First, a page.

Perfume maker Coty Inc made news in July, entering an agreement with Procter & Gamble to buy 43 brands including Wella and Clairol for $12.5 billion. A senior executive said last quarter Coty's celebrity perfume business was a dying phenomena. The company's fourth-quarter revenue is expected to miss estimates. Investors will look out for comments on the recent acquisition and forecasts, when it reports on Thursday. On Friday, department store operator J.C. Penney Co Inc is expected to report second-quarter profit above analysts' average estimate. CEO Myron Ullman, credited with reviving sales and profit, has stepped aside, handing over the reins to former Home Depot exec Marvin Ellison, who began his job on Aug 1. Investors will be keen on hearing Ellison's plans as he embarks on his first quarter as CEO.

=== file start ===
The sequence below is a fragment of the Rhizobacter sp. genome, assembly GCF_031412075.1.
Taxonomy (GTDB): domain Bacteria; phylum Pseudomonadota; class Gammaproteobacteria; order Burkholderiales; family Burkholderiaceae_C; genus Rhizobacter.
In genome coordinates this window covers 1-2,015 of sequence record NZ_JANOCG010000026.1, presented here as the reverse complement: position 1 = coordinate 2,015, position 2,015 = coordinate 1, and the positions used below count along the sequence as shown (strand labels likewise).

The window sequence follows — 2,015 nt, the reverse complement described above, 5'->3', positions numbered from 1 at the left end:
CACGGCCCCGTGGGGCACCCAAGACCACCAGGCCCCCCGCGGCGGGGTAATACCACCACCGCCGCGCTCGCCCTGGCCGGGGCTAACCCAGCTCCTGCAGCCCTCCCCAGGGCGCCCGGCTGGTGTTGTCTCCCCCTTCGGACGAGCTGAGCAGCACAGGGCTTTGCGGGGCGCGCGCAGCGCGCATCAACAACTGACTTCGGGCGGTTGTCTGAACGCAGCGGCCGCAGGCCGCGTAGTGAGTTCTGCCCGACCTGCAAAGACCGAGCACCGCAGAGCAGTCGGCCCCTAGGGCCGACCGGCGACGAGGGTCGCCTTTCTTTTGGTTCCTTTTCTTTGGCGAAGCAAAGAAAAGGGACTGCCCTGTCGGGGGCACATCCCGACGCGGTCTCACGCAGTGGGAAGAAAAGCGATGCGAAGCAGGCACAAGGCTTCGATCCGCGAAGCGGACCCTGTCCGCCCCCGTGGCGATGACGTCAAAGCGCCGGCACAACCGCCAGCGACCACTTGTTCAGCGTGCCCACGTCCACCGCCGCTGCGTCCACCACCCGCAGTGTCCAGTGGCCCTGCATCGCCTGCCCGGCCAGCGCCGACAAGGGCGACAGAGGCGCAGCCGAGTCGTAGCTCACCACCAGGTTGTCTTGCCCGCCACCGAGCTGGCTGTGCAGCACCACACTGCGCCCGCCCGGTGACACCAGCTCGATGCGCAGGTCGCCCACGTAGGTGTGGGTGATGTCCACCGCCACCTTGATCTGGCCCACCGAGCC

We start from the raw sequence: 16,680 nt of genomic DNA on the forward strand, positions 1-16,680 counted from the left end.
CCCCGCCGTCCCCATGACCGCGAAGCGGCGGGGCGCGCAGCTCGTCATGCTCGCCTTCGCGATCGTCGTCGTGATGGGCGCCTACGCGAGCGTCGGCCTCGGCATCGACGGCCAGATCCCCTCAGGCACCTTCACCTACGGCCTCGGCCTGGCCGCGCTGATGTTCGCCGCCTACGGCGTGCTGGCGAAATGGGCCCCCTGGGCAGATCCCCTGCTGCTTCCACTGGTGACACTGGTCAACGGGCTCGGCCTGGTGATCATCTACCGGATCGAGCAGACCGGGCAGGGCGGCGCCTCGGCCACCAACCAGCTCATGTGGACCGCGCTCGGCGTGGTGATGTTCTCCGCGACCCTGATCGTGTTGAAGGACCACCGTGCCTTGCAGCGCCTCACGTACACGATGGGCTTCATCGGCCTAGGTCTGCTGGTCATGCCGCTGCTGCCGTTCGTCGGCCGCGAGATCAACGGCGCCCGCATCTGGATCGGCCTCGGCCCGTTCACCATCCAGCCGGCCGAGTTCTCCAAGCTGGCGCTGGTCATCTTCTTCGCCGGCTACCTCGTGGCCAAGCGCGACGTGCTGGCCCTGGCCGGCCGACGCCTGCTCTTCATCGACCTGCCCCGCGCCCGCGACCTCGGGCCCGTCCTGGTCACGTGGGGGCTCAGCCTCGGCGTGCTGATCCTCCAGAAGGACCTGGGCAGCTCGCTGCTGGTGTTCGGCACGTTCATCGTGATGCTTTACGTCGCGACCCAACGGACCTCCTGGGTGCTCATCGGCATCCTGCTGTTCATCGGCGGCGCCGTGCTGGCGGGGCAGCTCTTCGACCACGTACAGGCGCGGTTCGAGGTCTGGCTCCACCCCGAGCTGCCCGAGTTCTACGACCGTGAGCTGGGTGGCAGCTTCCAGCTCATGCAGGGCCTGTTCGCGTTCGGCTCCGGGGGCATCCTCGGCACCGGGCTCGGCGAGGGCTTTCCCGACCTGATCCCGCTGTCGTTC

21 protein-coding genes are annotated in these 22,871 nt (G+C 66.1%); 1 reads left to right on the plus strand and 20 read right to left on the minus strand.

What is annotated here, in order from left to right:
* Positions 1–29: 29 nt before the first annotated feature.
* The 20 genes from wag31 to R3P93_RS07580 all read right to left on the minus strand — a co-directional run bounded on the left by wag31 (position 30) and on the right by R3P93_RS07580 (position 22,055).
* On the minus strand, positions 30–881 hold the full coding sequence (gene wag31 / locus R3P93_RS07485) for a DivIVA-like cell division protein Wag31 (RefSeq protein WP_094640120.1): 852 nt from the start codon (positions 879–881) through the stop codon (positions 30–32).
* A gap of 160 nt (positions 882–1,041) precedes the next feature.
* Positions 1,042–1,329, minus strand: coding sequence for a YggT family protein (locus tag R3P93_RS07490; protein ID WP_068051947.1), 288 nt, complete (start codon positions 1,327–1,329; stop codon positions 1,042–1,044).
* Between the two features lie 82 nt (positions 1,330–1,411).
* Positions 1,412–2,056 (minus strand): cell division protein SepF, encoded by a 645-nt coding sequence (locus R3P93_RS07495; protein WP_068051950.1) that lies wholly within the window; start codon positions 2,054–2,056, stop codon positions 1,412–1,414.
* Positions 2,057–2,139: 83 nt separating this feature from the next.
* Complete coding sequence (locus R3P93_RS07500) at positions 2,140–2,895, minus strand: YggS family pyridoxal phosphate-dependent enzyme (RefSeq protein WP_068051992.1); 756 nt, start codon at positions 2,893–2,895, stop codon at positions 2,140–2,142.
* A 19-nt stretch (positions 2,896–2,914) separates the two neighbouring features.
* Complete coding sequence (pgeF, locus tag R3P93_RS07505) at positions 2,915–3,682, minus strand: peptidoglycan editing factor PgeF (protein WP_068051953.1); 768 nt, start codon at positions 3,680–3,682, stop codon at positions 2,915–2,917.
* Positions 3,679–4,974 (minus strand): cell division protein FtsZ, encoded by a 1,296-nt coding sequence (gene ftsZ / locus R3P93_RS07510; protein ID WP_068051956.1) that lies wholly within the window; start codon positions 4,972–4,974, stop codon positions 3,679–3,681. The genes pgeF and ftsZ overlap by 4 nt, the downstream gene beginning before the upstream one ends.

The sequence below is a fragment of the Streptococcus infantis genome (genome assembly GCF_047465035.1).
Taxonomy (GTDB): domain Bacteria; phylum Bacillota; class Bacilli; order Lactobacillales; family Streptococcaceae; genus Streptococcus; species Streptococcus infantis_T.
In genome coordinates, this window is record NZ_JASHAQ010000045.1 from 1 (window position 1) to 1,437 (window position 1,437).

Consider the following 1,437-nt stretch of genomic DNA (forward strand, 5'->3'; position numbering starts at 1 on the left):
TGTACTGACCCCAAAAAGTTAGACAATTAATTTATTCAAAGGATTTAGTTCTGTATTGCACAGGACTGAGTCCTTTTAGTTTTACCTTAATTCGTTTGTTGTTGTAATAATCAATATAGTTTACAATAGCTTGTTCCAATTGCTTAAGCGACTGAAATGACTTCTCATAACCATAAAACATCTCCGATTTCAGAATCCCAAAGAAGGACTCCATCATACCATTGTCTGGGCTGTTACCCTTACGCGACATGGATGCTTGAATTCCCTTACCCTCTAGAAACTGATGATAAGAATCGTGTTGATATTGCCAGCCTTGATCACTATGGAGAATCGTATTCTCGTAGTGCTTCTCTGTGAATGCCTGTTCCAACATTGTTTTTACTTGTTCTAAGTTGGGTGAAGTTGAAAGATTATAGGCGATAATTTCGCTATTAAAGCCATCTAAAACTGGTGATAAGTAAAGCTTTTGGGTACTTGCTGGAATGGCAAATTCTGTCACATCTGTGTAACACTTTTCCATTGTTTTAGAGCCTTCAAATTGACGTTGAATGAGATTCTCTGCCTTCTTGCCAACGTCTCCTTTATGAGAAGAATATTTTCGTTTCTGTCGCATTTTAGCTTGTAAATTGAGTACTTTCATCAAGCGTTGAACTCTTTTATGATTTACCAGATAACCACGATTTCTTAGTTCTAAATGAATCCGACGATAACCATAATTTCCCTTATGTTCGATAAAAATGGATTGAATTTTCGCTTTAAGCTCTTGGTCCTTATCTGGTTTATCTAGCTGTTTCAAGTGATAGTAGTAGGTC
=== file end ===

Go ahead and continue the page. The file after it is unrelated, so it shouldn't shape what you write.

News Corp, the owner of the Wall Street Journal, is expected to miss analysts' average estimate in the fourth quarter on Wednesday. Like many traditional publishers, News Corp has been countering falling ad sales in the print business by slashing costs and tapping new revenue sources. Revenue in its News and Information Services unit, which represents about 65 percent of the company's overall revenue, has been hit as more customers cancel subscriptions and move to free websites for their daily dose of news. The company has been carrying out a major reorganization at its Dow Jones news publishing unit by cutting jobs and shifting resources to digital media.   Continued...